Microrheology is the study of fluid flows and material deformations on a microscopic scale. The study of
viscoelasticity of microscopic structures, such as cells, is one application of microrheometry. Another application
is to study biological and medical samples where only a limited volume (microlitres) of fluid is available. This
second application is the focus of our work and we present a suitable microrheometer based on optical tweezers.
Optical tweezers are an optical trap created by a tightly focused laser beam. The gradient force at this focus
acts to trap transparent micron sized particles, which can be manipulated within the surrounding environment.
We use the polarisation of the incident field to transfer angular momentum to a trapped spherical birefringent
particle. This causes the particle to rotate and measuring the polarisation of the forward scattered light allows
the optical torque applied to the sphere to be calculated. From the torque, the viscosity of the surrounding
liquid can be found. We present a technique that allows us to perform these measurements on microlitre volumes
of fluid. By applying a time-dependent torque to the particle, the frequency response of the liquid can also be
determined, which allows viscoelasticity to be measured. This is left as a future direction for this project.
We describe two methods to optically measure the torque applied by the orbital angular momentum of the
trapping beam in an optical tweezers setup. The first decomposes the beam into orbital angular momentum
carrying modes and measures the power in each mode to determine the change in angular momentum of the
beam. The second method is based on a measuring the torque transfer due to spin angular momentum and the
linear relationship between rotation rate and applied torque to determine the orbital angular momentum transfer.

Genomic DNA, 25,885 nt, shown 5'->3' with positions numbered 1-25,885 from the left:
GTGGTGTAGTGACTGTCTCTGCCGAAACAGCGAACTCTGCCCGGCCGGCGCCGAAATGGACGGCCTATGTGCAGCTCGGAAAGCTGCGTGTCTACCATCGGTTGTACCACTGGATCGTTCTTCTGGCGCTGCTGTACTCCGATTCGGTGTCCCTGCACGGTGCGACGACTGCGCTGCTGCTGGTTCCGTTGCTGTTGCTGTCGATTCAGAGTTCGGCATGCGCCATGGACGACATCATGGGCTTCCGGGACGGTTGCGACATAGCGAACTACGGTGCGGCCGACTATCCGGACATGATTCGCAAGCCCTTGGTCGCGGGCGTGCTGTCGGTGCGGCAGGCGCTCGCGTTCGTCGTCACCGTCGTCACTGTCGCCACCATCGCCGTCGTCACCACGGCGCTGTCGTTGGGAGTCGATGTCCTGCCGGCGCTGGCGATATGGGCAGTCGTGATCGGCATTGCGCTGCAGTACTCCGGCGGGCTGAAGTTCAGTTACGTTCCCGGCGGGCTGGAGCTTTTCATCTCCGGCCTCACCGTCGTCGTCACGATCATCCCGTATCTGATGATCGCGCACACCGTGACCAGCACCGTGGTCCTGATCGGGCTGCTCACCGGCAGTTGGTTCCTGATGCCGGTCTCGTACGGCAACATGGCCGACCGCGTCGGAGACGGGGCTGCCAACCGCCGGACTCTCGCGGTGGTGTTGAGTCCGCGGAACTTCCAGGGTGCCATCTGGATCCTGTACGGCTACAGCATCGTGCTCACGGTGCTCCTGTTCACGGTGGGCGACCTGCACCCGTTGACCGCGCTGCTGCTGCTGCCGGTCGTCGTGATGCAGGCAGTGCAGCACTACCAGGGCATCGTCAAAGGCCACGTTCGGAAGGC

The second method is applied to measuring the transfer efficency for different particle-mode combinations. We
present the results of these experiments and discuss some of the difficulties encountered.
Manipulation of micrometer sized particles with optical tweezers can be precisely modeled with electro dynamic theory using Mie's solution for spherical particles or the T-matrix method for more complex objects. We model optical tweezers for a wide range of parameters including size, relative refractive index and objective numerical aperture. We present the resulting landscapes of the trap stiffness and maximum applicable trapping force in the parameter space. These landscapes give a detailed insight into the requirements and possibilities of optical trapping and provide detailed information on trapping of nanometer sized particles or trapping of high index particles like diamond.
The ability to exert optical torques to rotationally manipulate microparticles has developed from an interesting curiosity to seeing deployment in practical applications. Is the next step to genuine optically-driven micromachines feasible or possible? We review the progress made towards this goal, and future prospects.
Exposure of optically curing resin with highly focussed femtosecond laser pulses provides excellent means to produce high resolution micron sized structures. We use the process to fabricate micromechanical components for lab-on-a-chip applications. We present here our experimental realization of the microscope system used for